Like many of you, I decided to send my mom flowers for Mother's Day. She lives 500 miles away, so I've found a florist near her with an online ordering system. They make it easy by retaining her name and address on file, along with all my ordering information. And they send me an e-mail before her birthday and Mother's Day. Good, but unremarkable so far.
You can imagine the disruption to their workflow caused by a holiday like Mother's Day. It's not like you can stack up a big inventory of flower arrangements weeks in advance. You've got only days to get all your orders completed and delivered. So how do you manage demand? (Jim Womack and Dan Jones had some good thoughts on this in their book "Lean Solutions.")
When they send customers the Mother's Day e-mail, they offer a discount for ordering early. That adds information to their production schedule -- they know what flowers, vases, cards and accessories to order, plus they can begin to sketch out the route for the delivery trucks.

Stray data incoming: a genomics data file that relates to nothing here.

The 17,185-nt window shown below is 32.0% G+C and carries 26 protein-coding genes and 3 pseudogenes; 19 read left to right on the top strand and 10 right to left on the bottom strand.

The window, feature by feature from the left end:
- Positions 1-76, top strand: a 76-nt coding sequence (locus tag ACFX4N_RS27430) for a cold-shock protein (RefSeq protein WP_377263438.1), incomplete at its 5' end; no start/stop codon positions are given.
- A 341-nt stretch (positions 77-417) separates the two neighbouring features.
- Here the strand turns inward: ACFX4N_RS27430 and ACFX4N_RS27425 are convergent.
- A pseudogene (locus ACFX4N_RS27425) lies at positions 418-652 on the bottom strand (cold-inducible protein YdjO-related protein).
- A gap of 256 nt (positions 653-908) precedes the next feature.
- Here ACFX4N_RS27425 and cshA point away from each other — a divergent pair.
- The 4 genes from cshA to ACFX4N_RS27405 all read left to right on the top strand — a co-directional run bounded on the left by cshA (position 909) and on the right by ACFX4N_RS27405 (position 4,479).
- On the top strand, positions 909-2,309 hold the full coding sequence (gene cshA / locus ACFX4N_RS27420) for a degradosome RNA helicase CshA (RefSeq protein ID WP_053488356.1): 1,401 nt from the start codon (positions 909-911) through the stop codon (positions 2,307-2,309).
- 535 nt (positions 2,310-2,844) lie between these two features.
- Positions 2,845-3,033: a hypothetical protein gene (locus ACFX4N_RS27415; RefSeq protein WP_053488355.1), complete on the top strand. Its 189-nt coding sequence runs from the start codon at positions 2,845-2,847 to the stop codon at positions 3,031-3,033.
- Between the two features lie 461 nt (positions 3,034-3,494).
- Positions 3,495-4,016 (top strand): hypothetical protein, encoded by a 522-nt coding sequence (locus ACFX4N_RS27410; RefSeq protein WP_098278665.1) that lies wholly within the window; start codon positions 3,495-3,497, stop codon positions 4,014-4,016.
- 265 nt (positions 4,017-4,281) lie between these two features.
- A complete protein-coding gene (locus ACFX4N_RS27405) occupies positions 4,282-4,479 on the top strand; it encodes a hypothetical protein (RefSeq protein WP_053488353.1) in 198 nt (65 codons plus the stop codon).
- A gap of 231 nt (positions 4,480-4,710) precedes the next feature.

Then, when you place your order, they offer you a $6.00 discount if you schedule delivery on Thursday instead of Friday or Saturday. I don't know if I'm typical, but I thought, "Why not?" and put Mom's flowers on the schedule for Thursday. She won't mind. In fact, it might be better because in a big family, everyone else is going to bring flowers on Sunday or have them delivered on Saturday.
So now the florist knows what to order and can move some of the production a day or two earlier than it could have been started sooner. You've lowered the demand peak and spread it out over a longer period of time.